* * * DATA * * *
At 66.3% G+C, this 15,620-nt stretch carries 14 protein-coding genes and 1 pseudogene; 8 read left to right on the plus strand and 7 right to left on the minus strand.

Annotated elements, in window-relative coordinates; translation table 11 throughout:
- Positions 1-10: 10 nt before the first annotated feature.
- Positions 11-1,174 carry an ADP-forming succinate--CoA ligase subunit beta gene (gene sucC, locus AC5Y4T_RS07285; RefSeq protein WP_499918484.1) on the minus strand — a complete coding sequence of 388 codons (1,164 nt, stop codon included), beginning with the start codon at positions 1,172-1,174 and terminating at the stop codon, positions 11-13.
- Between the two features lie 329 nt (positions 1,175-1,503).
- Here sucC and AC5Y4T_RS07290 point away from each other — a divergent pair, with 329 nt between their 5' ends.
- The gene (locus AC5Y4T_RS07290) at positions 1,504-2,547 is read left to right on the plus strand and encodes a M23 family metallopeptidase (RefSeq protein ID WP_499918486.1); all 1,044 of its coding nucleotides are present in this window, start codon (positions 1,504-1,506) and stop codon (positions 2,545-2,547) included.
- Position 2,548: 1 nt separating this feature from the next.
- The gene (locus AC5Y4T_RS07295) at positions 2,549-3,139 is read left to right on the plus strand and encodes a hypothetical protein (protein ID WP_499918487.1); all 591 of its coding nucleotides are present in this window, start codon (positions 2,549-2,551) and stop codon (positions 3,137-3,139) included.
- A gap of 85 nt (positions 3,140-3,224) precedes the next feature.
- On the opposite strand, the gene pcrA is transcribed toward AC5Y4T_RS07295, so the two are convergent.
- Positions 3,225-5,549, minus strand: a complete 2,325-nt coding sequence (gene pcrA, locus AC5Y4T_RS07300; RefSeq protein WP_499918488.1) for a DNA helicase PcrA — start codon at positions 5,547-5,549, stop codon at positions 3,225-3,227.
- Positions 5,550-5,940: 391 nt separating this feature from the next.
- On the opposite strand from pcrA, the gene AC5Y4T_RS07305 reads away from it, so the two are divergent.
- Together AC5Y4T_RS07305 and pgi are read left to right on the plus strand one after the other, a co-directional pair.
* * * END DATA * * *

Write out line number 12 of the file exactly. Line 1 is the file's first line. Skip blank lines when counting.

- Positions 3,225-5,549, minus strand: a complete 2,325-nt coding sequence (gene pcrA, locus AC5Y4T_RS07300; RefSeq protein WP_499918488.1) for a DNA helicase PcrA — start codon at positions 5,547-5,549, stop codon at positions 3,225-3,227.